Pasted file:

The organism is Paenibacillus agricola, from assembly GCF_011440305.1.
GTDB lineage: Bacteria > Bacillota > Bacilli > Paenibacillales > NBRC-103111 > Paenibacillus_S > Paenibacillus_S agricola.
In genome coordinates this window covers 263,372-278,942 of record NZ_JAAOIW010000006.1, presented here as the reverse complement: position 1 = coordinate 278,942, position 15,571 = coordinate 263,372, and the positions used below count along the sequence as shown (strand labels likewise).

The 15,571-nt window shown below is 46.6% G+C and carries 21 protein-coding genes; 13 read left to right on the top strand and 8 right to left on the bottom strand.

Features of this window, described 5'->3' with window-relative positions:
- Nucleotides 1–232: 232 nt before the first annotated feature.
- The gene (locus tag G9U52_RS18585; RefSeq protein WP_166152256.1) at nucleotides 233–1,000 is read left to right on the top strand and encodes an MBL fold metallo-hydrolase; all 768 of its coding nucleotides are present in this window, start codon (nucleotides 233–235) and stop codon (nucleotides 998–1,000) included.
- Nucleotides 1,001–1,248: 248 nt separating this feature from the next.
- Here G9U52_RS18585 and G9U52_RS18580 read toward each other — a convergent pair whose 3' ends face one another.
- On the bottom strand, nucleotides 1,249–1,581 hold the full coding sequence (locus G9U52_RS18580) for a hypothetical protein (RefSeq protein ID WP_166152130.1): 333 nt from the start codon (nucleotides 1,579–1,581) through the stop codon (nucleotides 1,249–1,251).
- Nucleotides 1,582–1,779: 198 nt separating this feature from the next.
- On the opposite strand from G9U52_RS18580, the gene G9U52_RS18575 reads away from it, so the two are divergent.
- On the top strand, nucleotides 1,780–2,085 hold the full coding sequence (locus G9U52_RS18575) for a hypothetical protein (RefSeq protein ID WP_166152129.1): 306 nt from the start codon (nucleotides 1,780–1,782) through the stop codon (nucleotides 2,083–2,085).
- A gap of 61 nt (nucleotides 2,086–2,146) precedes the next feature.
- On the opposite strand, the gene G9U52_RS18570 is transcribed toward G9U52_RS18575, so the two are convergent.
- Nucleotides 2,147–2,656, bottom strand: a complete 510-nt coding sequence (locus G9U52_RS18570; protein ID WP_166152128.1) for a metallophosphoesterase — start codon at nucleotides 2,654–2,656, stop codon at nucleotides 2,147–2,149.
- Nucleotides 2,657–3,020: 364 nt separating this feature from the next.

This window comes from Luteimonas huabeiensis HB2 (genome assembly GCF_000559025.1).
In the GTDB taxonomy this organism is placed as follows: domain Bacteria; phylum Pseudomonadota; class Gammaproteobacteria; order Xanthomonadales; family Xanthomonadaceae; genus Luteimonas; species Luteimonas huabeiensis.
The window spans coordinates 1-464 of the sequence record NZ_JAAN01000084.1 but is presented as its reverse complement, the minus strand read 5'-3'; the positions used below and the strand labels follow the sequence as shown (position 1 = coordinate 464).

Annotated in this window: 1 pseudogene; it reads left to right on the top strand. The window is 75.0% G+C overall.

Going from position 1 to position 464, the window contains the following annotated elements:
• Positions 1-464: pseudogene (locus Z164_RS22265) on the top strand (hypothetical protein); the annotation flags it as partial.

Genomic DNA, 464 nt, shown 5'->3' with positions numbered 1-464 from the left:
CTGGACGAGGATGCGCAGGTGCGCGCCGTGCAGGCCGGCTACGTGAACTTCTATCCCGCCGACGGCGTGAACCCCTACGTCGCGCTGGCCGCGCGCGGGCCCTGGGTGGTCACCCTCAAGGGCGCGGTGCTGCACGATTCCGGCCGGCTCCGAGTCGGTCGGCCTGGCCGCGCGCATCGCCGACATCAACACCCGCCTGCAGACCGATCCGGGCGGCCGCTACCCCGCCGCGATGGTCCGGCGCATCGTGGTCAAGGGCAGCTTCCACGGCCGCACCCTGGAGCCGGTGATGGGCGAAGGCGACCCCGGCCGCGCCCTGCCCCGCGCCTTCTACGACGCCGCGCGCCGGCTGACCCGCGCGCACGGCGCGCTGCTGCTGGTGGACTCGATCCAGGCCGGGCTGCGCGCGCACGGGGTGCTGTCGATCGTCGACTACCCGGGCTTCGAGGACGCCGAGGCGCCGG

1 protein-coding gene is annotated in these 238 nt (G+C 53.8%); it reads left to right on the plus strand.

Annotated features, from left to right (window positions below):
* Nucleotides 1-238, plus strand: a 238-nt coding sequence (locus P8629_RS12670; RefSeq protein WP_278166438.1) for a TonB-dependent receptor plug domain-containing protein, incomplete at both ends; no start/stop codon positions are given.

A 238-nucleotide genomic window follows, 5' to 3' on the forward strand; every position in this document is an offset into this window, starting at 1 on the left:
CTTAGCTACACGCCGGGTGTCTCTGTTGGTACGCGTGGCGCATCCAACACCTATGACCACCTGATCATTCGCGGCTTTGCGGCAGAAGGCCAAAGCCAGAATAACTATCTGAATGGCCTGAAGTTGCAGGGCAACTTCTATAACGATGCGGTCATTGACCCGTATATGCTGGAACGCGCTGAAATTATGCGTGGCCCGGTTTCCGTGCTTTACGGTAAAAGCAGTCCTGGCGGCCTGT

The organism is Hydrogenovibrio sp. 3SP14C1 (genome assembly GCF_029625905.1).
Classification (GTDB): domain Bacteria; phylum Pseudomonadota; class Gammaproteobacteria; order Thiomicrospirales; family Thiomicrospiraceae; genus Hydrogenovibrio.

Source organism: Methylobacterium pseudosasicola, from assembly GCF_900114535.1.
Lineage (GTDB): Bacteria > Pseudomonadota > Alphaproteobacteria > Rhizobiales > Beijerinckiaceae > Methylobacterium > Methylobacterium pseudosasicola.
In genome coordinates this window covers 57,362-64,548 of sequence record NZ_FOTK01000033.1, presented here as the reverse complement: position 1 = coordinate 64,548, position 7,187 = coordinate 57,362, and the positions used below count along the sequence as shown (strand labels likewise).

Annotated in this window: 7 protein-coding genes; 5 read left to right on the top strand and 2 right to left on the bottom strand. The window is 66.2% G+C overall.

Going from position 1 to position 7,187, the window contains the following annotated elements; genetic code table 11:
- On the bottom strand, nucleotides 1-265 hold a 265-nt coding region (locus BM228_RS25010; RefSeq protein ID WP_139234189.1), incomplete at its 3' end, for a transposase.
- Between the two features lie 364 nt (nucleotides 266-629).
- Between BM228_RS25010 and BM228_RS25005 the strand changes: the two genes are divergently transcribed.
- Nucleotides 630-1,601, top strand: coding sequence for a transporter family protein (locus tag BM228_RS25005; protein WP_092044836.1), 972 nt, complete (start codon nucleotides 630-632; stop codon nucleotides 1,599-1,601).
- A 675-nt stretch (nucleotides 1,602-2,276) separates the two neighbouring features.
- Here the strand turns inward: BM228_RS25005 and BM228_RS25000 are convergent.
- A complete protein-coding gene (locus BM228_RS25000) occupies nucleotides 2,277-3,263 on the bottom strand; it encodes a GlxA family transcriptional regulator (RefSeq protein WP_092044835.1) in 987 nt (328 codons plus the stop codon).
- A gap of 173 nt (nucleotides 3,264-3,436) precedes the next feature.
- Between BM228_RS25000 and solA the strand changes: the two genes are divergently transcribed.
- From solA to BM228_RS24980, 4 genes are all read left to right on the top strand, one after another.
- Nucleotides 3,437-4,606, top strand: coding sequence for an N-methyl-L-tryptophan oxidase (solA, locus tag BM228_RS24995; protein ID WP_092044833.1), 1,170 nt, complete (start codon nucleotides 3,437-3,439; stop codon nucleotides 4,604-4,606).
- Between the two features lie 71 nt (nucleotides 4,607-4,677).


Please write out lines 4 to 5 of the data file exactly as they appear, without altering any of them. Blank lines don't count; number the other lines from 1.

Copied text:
The 15,571-nt window shown below is 46.6% G+C and carries 21 protein-coding genes; 13 read left to right on the top strand and 8 right to left on the bottom strand.

Features of this window, described 5'->3' with window-relative positions: